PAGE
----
Cisco offers Advice to Target & Other Retailers
For some companies, discovering security vulnerabilities doesn’t happen until those weaknesses are maliciously exploited. Cisco’s ACS updates come on the heels of a series of malware attacks on large retailers including Target and Neiman Marcus, which resulted in the theft of millions of customers’ private data. It is not yet clear if the attacks were connected, though media outlets and industry insiders have pointed out that the similarity between the attacks and their proximity to each other make it hard to believe they weren’t connected. Target was hit hardest (and most publicly) when a breach on its security system in December led to credit card information for 110 million customers being stolen.
In the wake of the breaches, Cisco has offered advice to the affected retailers, pointing out that better encryption at point-of-sale terminals (i.e. the self-checkout counter at Target) could prevent future attacks. Cisco said the attacks on Target and other retailers happened because their POS terminals were linked up with third party software. In a security release, Cisco encouraged businesses to encrypt their POS terminals with hardware.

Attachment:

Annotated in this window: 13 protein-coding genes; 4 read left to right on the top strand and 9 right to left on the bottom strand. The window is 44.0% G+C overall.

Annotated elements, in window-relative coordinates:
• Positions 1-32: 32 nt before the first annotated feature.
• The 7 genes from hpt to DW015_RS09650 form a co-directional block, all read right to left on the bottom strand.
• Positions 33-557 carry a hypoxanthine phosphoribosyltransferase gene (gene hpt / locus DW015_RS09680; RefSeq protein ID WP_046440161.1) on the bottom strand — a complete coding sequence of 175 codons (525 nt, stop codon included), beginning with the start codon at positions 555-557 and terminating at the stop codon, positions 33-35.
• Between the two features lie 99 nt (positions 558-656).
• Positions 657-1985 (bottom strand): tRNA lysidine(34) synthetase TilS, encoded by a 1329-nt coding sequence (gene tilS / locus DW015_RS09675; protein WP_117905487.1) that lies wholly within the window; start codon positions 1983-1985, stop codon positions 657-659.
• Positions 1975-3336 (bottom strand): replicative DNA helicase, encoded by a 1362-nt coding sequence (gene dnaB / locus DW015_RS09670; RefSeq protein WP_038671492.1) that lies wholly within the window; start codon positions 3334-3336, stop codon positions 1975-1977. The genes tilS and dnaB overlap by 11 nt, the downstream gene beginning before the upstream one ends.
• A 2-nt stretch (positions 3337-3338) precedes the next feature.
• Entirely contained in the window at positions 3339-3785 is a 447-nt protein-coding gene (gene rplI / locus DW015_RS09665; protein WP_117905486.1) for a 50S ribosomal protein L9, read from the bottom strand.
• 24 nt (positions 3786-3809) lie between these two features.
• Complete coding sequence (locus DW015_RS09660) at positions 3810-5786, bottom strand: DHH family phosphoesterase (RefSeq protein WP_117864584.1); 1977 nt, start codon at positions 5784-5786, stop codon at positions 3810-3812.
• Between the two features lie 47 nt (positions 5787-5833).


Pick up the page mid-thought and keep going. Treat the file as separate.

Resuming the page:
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Cisco Doubles-Down on Info Security
Many major tech companies have been taking measures recently to ensure that their privileged data can’t be breached, and Cisco is no exception. The networking giant is taking precautionary measures to ensure that their data cannot fall victim to remote attackers. According to PCWorld, Cisco just released a security update to its Access Control System (ACS). Its ACS is an appliance for wireless and wired clients that regulates administrative access controls.
In a Security Advisory release to clients and prospects, Cisco said it had discovered several vulnerabilities in its ACS, weaknesses that may have given third-party attackers a back door into administrative system operations—if Cisco hadn’t gotten there first. By identifying the vulnerabilities before a malicious third party exploited them, Cisco was able to take internal measures to ensure that such an attack never happens. To that end, it has released free software updates that mitigate the potential security risk. By installing these updates, Cisco’s customers protect themselves against the possibility of malicious third-party infringement.
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